Verdict on Tigers' JaCoby Jones a sour ending after sweet turnaround

Chris McCosky
The Detroit News
JaCoby Jones

Detroit – Someday JaCoby Jones will talk publicly about the abject frustration and disappointment he’s feeling about having the most promising big-league season of his career cut short by a fractured ulna bone in his left wrist.

Sunday was not that day, however.

Jones twice briskly walked past three waiting reporters, not even making eye contact, let alone saying hello. Message received. Too soon. Emotions still too raw.

Jones was hit in the wrist by a 96-mph fastball from Royals pitcher Jorge Lopez on Friday. Initial X-rays came back negative, but a CTscan Saturday revealed the fracture.

“It’s an internal derangement of the bone,” said Tigers head athletic trainer Doug Teter. “With an X-ray, you are looking for big fractures, where it’s all the way through. Then, you know the athlete and you know the symptoms. You know that JaCoby is one of our toughest players. He will play through anything.

“But 36 hours later he was still feeling the same soreness. Immediately a flag goes up in your head that something’s not right.”

At that point, the CTscan was ordered.

“There’s nothing to do now but let it heal,” Teter said. “Otherwise, you could have other complications and actually make things worse.”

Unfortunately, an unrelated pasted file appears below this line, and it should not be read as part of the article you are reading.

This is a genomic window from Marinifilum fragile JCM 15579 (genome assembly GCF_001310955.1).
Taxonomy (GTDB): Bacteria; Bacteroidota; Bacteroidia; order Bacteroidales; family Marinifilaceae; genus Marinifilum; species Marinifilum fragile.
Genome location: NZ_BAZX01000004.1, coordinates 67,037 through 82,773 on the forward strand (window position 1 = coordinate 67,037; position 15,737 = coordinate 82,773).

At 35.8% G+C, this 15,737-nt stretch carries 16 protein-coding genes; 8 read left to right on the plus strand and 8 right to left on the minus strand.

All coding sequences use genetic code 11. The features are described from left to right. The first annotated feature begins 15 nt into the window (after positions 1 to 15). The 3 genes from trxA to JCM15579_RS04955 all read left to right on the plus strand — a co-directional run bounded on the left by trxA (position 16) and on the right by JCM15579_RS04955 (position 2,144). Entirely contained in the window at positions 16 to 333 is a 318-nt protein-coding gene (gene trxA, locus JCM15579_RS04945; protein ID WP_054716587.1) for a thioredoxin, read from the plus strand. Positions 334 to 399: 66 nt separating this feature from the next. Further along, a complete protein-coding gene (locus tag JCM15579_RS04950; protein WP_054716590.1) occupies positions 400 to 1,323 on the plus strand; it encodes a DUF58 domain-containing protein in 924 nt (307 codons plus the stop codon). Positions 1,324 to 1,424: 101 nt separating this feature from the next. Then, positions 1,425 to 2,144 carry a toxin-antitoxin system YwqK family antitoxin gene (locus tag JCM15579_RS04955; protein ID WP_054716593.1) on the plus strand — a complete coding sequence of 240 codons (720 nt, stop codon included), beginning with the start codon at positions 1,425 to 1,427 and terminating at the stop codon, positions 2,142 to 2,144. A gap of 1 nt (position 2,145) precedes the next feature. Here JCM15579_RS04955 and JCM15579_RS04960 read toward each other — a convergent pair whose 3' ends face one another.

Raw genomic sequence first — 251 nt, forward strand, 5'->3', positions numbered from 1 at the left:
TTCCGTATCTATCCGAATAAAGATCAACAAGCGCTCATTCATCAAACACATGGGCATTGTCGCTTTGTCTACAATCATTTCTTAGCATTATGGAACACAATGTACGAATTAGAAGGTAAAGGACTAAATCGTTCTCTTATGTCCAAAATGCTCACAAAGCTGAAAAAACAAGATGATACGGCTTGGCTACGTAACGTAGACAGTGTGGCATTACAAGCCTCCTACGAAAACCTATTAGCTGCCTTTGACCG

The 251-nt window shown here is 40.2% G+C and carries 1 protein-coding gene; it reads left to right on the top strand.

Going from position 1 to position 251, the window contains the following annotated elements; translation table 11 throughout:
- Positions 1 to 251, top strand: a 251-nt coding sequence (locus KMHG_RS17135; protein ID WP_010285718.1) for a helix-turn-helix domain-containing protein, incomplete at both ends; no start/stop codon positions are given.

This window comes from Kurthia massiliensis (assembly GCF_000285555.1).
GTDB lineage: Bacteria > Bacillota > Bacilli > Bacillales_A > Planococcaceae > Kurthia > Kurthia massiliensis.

Teter was asked if an injury like this could impact Jones’ throughout his career.

“If you are asking me if he gets hit with a 96-mph fastball in the same spot, could it happen again – yes,” he said. “Ninety-six on any bone in your body and that can happen. But we don’t foresee this being something that will give him problems in the normal process of playing baseball once it heals.”

Jones’ final stat line will not completely tell the story of his 2019 season – .235/.310/.430 with an OPS-plus of 93, 11 home runs, 26 RBIs and 39 runs scored. Those rather pedestrian numbers don’t reflect the 180-degree turnaround he made.

He was hitting .173 on May 23 and there was understandable concern within the organization that he may end up being a fourth outfielder going forward instead of the everyday center fielder. But, on a suggestion by assistant general manager Scott Bream and hours and hours of work with hitting coaches Lloyd McClendon and Phil Clark, Jones found a sustainable fix.

He adjusted his set-up at the plate, leaving the bat on his shoulder a little longer to calm his hands. From that position, he was able to see the ball better out of the pitcher’s hand and recognize spin quicker. And without all the extra movement in his lightning-quick hands, he was able to take a more direct path to the ball.

The result was a 36-game spree where he hit .320 with a .586 slugging and a .960 OPS.

“I had confidence in myself,” Jones said in June. “No matter what the results were, I knew I could come out of it and do this. Just keep believing. It’s a huge turnaround from where I was.”

That’s what he can take into the offseason, even from the abbreviated, 88-game season.